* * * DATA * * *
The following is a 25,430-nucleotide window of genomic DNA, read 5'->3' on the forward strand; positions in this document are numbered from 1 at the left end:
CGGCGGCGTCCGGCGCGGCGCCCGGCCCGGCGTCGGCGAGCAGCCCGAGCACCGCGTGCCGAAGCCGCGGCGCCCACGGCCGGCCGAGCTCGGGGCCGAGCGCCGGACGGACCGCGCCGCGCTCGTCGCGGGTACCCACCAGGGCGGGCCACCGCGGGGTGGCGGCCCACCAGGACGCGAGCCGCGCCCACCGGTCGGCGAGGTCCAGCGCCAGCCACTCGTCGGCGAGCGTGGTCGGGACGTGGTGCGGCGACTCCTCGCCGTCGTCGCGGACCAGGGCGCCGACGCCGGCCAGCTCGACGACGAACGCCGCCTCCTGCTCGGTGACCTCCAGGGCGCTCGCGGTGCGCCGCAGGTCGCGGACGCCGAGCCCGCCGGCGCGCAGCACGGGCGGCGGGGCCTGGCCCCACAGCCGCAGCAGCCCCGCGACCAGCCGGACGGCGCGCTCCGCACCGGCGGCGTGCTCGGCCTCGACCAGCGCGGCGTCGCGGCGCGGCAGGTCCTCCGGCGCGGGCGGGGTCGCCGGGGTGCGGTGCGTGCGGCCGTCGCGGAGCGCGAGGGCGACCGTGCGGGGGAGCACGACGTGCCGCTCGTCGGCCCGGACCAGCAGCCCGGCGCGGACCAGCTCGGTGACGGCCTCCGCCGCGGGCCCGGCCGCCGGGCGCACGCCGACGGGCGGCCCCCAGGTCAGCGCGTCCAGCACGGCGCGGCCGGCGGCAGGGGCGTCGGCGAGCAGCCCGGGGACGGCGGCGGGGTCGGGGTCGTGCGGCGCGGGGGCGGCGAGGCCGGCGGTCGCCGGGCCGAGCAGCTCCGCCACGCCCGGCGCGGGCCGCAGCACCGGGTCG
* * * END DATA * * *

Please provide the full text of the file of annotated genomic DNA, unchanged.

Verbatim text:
The following is a 25,430-nucleotide window of genomic DNA, read 5'->3' on the forward strand; positions in this document are numbered from 1 at the left end:
CGGCGGCGTCCGGCGCGGCGCCCGGCCCGGCGTCGGCGAGCAGCCCGAGCACCGCGTGCCGAAGCCGCGGCGCCCACGGCCGGCCGAGCTCGGGGCCGAGCGCCGGACGGACCGCGCCGCGCTCGTCGCGGGTACCCACCAGGGCGGGCCACCGCGGGGTGGCGGCCCACCAGGACGCGAGCCGCGCCCACCGGTCGGCGAGGTCCAGCGCCAGCCACTCGTCGGCGAGCGTGGTCGGGACGTGGTGCGGCGACTCCTCGCCGTCGTCGCGGACCAGGGCGCCGACGCCGGCCAGCTCGACGACGAACGCCGCCTCCTGCTCGGTGACCTCCAGGGCGCTCGCGGTGCGCCGCAGGTCGCGGACGCCGAGCCCGCCGGCGCGCAGCACGGGCGGCGGGGCCTGGCCCCACAGCCGCAGCAGCCCCGCGACCAGCCGGACGGCGCGCTCCGCACCGGCGGCGTGCTCGGCCTCGACCAGCGCGGCGTCGCGGCGCGGCAGGTCCTCCGGCGCGGGCGGGGTCGCCGGGGTGCGGTGCGTGCGGCCGTCGCGGAGCGCGAGGGCGACCGTGCGGGGGAGCACGACGTGCCGCTCGTCGGCCCGGACCAGCAGCCCGGCGCGGACCAGCTCGGTGACGGCCTCCGCCGCGGGCCCGGCCGCCGGGCGCACGCCGACGGGCGGCCCCCAGGTCAGCGCGTCCAGCACGGCGCGGCCGGCGGCAGGGGCGTCGGCGAGCAGCCCGGGGACGGCGGCGGGGTCGGGGTCGTGCGGCGCGGGGGCGGCGAGGCCGGCGGTCGCCGGGCCGAGCAGCTCCGCCACGCCCGGCGCGGGCCGCAGCACCGGGTCG